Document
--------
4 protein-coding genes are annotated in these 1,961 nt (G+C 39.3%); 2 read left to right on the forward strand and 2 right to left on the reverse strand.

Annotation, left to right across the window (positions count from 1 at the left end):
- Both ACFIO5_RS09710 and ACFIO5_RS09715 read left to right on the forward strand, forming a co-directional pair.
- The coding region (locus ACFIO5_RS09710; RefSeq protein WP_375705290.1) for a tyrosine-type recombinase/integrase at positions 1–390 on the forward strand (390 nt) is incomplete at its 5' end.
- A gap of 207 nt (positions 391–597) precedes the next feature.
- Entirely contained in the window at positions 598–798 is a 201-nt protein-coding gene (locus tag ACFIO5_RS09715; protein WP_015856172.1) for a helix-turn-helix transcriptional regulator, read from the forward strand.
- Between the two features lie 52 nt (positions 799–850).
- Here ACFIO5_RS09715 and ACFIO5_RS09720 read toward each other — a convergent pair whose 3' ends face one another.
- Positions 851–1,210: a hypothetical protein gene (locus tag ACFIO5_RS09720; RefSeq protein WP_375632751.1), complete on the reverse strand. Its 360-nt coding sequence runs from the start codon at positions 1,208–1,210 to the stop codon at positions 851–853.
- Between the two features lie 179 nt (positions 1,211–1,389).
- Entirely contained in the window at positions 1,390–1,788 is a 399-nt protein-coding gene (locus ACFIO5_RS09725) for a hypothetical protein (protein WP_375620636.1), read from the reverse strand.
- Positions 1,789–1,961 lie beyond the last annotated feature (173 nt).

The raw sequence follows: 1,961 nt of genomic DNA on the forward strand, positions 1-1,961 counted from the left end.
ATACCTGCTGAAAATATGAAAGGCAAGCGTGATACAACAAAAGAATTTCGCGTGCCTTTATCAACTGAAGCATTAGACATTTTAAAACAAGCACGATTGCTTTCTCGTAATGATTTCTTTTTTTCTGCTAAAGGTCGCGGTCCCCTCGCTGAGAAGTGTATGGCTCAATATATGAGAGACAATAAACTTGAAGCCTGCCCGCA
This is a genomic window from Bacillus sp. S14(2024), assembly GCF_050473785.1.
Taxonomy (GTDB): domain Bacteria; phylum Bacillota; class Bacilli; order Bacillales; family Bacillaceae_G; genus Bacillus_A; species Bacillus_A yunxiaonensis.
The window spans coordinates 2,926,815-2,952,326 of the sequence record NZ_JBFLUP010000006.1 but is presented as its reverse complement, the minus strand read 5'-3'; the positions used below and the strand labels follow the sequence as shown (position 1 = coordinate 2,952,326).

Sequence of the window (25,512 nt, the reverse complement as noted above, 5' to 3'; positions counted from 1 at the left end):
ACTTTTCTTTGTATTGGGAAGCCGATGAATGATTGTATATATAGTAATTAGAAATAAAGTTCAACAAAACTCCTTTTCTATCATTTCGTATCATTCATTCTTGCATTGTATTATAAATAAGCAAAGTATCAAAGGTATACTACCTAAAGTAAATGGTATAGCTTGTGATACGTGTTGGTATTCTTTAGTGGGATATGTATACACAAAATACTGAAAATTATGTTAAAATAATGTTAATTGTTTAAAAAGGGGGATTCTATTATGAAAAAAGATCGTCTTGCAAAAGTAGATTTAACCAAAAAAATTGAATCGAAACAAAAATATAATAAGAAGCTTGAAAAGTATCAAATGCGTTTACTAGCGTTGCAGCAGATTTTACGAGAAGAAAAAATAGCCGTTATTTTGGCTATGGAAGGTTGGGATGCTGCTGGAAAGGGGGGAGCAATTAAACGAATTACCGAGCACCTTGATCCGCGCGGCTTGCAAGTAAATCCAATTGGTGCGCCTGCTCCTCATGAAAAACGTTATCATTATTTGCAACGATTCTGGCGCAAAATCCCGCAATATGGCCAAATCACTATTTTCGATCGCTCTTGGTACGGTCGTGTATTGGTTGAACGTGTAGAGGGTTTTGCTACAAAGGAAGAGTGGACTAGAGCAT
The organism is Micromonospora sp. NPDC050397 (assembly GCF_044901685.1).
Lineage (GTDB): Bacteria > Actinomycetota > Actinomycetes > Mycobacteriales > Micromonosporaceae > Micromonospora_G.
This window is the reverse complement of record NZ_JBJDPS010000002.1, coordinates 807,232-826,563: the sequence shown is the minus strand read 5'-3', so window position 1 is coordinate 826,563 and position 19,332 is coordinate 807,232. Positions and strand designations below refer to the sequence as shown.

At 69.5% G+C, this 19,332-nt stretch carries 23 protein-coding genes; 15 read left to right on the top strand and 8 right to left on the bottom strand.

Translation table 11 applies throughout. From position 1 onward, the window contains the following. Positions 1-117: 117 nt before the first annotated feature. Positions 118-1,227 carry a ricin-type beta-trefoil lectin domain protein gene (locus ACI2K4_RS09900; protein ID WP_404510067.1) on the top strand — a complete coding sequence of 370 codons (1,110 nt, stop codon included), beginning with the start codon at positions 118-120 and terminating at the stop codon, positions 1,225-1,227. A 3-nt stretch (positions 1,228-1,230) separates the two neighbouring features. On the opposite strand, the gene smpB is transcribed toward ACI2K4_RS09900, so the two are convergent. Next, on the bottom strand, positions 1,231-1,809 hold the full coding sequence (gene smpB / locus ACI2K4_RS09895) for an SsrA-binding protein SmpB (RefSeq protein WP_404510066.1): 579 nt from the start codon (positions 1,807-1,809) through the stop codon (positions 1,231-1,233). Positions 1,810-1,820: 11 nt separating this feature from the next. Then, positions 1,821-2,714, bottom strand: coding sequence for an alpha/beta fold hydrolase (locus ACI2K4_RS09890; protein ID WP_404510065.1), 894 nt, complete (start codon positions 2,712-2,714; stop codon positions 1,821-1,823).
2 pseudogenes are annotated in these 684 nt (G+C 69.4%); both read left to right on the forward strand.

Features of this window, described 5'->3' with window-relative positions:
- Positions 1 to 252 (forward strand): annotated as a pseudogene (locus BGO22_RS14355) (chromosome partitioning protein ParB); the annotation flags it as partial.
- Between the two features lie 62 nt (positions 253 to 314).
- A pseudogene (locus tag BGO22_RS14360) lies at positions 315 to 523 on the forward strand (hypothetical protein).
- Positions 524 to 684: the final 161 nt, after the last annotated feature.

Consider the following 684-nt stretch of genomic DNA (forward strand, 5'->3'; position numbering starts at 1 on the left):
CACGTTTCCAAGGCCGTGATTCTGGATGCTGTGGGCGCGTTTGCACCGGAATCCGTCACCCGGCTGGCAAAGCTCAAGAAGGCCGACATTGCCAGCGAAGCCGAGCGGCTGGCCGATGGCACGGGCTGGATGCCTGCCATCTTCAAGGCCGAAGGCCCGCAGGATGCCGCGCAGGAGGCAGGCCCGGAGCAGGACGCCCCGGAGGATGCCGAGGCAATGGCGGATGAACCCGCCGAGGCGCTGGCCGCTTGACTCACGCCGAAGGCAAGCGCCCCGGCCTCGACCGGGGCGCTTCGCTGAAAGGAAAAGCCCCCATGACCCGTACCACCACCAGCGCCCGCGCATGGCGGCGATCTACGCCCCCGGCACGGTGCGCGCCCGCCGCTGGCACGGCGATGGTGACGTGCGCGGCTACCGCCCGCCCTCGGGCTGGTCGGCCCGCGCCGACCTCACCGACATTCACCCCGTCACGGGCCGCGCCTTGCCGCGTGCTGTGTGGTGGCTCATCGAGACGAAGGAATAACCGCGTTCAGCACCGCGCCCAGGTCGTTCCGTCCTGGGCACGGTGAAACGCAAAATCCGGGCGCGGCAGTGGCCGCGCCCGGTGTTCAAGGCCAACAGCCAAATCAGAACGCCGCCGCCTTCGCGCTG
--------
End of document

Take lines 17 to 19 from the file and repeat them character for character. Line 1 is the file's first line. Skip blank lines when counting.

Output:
The window spans coordinates 2,926,815-2,952,326 of the sequence record NZ_JBFLUP010000006.1 but is presented as its reverse complement, the minus strand read 5'-3'; the positions used below and the strand labels follow the sequence as shown (position 1 = coordinate 2,952,326).

Sequence of the window (25,512 nt, the reverse complement as noted above, 5' to 3'; positions counted from 1 at the left end):
ACTTTTCTTTGTATTGGGAAGCCGATGAATGATTGTATATATAGTAATTAGAAATAAAGTTCAACAAAACTCCTTTTCTATCATTTCGTATCATTCATTCTTGCATTGTATTATAAATAAGCAAAGTATCAAAGGTATACTACCTAAAGTAAATGGTATAGCTTGTGATACGTGTTGGTATTCTTTAGTGGGATATGTATACACAAAATACTGAAAATTATGTTAAAATAATGTTAATTGTTTAAAAAGGGGGATTCTATTATGAAAAAAGATCGTCTTGCAAAAGTAGATTTAACCAAAAAAATTGAATCGAAACAAAAATATAATAAGAAGCTTGAAAAGTATCAAATGCGTTTACTAGCGTTGCAGCAGATTTTACGAGAAGAAAAAATAGCCGTTATTTTGGCTATGGAAGGTTGGGATGCTGCTGGAAAGGGGGGAGCAATTAAACGAATTACCGAGCACCTTGATCCGCGCGGCTTGCAAGTAAATCCAATTGGTGCGCCTGCTCCTCATGAAAAACGTTATCATTATTTGCAACGATTCTGGCGCAAAATCCCGCAATATGGCCAAATCACTATTTTCGATCGCTCTTGGTACGGTCGTGTATTGGTTGAACGTGTAGAGGGTTTTGCTACAAAGGAAGAGTGGACTAGAGCAT